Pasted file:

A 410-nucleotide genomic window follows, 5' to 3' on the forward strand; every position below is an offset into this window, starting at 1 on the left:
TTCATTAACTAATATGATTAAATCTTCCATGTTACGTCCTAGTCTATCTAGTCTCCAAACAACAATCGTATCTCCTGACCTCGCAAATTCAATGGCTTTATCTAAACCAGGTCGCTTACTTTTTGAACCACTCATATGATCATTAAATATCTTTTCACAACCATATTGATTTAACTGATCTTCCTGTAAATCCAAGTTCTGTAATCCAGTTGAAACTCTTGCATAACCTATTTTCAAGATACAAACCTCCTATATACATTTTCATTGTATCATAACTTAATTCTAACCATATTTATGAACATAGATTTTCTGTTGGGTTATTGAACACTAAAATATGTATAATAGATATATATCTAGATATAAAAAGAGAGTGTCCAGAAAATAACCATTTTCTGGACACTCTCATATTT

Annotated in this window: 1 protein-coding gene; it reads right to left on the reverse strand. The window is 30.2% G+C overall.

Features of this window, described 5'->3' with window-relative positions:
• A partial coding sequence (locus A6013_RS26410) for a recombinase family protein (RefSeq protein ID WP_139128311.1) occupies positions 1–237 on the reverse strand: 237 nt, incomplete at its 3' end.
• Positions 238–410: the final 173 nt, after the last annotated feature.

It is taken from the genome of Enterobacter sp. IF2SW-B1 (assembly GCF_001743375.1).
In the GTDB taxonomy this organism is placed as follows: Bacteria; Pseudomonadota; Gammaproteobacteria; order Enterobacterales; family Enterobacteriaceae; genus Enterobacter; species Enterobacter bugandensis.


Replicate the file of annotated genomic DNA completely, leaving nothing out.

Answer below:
A 410-nucleotide genomic window follows, 5' to 3' on the forward strand; every position below is an offset into this window, starting at 1 on the left:
TTCATTAACTAATATGATTAAATCTTCCATGTTACGTCCTAGTCTATCTAGTCTCCAAACAACAATCGTATCTCCTGACCTCGCAAATTCAATGGCTTTATCTAAACCAGGTCGCTTACTTTTTGAACCACTCATATGATCATTAAATATCTTTTCACAACCATATTGATTTAACTGATCTTCCTGTAAATCCAAGTTCTGTAATCCAGTTGAAACTCTTGCATAACCTATTTTCAAGATACAAACCTCCTATATACATTTTCATTGTATCATAACTTAATTCTAACCATATTTATGAACATAGATTTTCTGTTGGGTTATTGAACACTAAAATATGTATAATAGATATATATCTAGATATAAAAAGAGAGTGTCCAGAAAATAACCATTTTCTGGACACTCTCATATTT

Annotated in this window: 1 protein-coding gene; it reads right to left on the reverse strand. The window is 30.2% G+C overall.

Features of this window, described 5'->3' with window-relative positions:
• A partial coding sequence (locus A6013_RS26410) for a recombinase family protein (RefSeq protein ID WP_139128311.1) occupies positions 1–237 on the reverse strand: 237 nt, incomplete at its 3' end.
• Positions 238–410: the final 173 nt, after the last annotated feature.

It is taken from the genome of Enterobacter sp. IF2SW-B1 (assembly GCF_001743375.1).
In the GTDB taxonomy this organism is placed as follows: Bacteria; Pseudomonadota; Gammaproteobacteria; order Enterobacterales; family Enterobacteriaceae; genus Enterobacter; species Enterobacter bugandensis.